Expert Perspectives on Advanced/Metastatic Prostate Cancer
In the third interview of the series, Benjamin H. Lowentritt, MD, FACS, reflects on financial and operational considerations in the use of leuprolide with emphasis on managing the cost burden, coding and reimbursement, and product inventory.
Currently, we offer both types of leuprolide acetate in our practice for all the different intervals that they're provided. We certainly want to allow for our physicians to have [a] choice across the platform to cater care toward any patient’s needs. That's always been our approach to it, both in duration of the depot preparations as well as the particular agent that's being used.
When you're talking about cost, there are 2 [issues]. The cost to the patient should be the same, because [use of all formulations is] essentially billed the same. To the payer, [it all looks] the same. The cost to the practice can be different. On a certain level, yes, that is important, because, as a practice, we don't want to be underwater on a treatment or have any risk of losing money on a therapy that we're trying to offer. In many cases, we're doing these as a buy-and-bill, so they're provided in our practices. We're on the hook for the cost side, as well, so that does have an impact in certain cases. Our goal is always to offer everything to our patients and to our doctors to use, but it is important to be aware of the cost to the practice.
We have a number of teammates [who] are involved throughout the whole process [of providing] leuprolide. Certainly, our operations team is involved in scheduling and ordering, since we provide these [agents] in our office settings; [this team] is involved from the get-go. Our procurement team is involved in making sure [that] we have the correct supply in the correct place. We have a prior authorization team that authorizes every injection given [so] that we have a fresh authorization, even if a patient's been on longstanding therapy or maybe getting it multiple times a year. We always want to make sure [that] those are updated. And then, of course, our billing and reimbursement team follows through on any of that aspect [throughout] the course of treatment. It is a multidisciplinary team in that respect.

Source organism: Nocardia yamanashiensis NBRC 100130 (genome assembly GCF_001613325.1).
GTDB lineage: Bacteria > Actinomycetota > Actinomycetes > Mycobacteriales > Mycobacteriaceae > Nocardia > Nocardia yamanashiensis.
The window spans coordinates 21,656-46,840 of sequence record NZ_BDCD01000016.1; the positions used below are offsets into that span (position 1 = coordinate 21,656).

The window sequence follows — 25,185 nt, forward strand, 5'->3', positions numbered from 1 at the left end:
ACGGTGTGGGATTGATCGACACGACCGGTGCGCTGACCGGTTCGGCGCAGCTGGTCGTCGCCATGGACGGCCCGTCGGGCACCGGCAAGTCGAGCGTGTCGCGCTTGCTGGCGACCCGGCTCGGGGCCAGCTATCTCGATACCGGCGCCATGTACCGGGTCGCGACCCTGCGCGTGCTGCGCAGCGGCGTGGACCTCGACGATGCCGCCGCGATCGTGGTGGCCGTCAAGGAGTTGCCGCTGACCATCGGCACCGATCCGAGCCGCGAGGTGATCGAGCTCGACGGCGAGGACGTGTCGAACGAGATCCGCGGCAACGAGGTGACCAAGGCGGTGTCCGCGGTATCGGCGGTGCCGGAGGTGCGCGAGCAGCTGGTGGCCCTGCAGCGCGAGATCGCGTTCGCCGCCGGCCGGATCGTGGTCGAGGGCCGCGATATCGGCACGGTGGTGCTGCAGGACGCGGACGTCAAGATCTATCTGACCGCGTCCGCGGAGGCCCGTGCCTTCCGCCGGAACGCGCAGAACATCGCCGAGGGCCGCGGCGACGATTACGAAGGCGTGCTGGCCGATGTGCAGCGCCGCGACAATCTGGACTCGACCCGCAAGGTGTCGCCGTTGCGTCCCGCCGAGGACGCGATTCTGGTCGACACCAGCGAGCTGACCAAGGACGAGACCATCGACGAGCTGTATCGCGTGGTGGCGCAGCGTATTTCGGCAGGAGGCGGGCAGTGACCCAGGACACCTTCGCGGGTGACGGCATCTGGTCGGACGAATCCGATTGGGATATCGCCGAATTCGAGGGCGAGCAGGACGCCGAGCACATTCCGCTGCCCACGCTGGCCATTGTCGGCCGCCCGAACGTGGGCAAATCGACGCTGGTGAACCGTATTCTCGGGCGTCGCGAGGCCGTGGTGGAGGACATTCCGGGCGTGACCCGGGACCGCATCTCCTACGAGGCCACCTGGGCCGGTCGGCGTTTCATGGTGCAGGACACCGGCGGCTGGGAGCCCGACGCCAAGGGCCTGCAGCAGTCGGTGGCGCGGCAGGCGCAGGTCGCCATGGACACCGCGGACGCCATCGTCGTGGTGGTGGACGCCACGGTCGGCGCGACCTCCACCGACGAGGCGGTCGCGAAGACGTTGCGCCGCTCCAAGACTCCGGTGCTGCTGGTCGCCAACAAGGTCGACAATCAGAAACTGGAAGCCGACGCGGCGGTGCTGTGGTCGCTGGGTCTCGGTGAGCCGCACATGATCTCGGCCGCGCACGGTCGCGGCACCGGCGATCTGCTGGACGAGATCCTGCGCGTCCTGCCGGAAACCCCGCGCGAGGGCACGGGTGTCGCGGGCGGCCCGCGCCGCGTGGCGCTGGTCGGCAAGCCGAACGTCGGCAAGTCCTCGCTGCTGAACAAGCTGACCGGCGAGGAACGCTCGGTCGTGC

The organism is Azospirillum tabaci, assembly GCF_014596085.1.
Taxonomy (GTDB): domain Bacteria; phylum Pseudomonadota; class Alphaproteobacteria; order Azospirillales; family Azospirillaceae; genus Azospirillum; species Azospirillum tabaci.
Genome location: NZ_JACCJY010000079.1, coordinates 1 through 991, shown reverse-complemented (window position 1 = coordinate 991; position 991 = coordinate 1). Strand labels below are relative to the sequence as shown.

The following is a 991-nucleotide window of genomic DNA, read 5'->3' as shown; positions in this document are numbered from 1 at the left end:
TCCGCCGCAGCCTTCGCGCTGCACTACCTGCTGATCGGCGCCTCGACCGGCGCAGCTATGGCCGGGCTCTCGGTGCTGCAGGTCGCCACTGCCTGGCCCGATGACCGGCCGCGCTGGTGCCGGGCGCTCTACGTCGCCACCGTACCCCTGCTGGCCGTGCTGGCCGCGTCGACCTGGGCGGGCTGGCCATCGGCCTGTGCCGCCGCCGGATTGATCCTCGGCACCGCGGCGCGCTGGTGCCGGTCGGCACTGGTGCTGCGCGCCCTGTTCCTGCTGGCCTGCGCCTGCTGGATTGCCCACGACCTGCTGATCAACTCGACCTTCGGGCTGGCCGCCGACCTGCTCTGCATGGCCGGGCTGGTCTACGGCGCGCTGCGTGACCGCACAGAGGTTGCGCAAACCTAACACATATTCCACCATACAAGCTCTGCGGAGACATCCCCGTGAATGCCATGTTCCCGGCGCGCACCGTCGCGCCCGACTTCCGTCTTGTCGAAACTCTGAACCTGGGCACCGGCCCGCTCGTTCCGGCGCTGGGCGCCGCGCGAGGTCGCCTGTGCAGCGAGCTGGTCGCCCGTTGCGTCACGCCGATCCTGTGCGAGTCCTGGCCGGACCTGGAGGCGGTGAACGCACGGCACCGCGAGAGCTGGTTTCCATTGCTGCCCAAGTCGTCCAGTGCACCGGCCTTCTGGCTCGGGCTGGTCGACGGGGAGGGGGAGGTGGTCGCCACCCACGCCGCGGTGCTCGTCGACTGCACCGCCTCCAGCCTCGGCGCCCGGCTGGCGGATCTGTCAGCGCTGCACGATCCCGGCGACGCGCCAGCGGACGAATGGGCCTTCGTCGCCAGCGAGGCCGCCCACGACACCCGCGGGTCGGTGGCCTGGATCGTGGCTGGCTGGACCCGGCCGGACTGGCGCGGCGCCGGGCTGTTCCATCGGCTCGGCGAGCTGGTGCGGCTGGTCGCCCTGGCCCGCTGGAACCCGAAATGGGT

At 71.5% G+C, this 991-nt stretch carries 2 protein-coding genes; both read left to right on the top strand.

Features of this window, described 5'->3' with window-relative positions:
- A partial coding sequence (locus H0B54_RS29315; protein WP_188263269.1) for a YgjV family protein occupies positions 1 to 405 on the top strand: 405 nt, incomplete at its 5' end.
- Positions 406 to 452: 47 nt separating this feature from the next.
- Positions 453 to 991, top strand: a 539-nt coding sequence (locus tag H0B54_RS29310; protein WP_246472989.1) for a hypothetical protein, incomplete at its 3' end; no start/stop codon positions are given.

To make the injection process flow as [smoothly] as possible, it takes effort across the whole practice. As I mentioned earlier, it's important to actually have the right product in the right office for the right patient. We're a practice [with] a number of locations, so [it] is essential [to] make sure that the initial communication is done correctly so that the right medication is available when the patient's actually coming in. [It is also important to] make sure that the prior authorizations happen so that the patient isn't coming in too early for their therapy, where there might be a question of whether it would be reimbursed. That's a component, as well. Of course, [we also] make sure that we follow through on the clinical aspect to make sure that the therapy [is] appropriate for the patient. That's always [a] critical first step.
We have our teams looking forward several weeks to make sure that we're ordering the correct preparations at the right time. We certainly don't want to have a very large inventory. Some [formulations] require refrigeration, [and] some require mixing. There's an expense to just holding onto the medication, so we want to make sure that we're keeping up with and staying slightly ahead of our demand while not becoming overloaded with a certain amount of a particular formulation. It takes a fairly well-oiled group mentality to pull this off in the most effective way.
Transcript has been edited for clarity.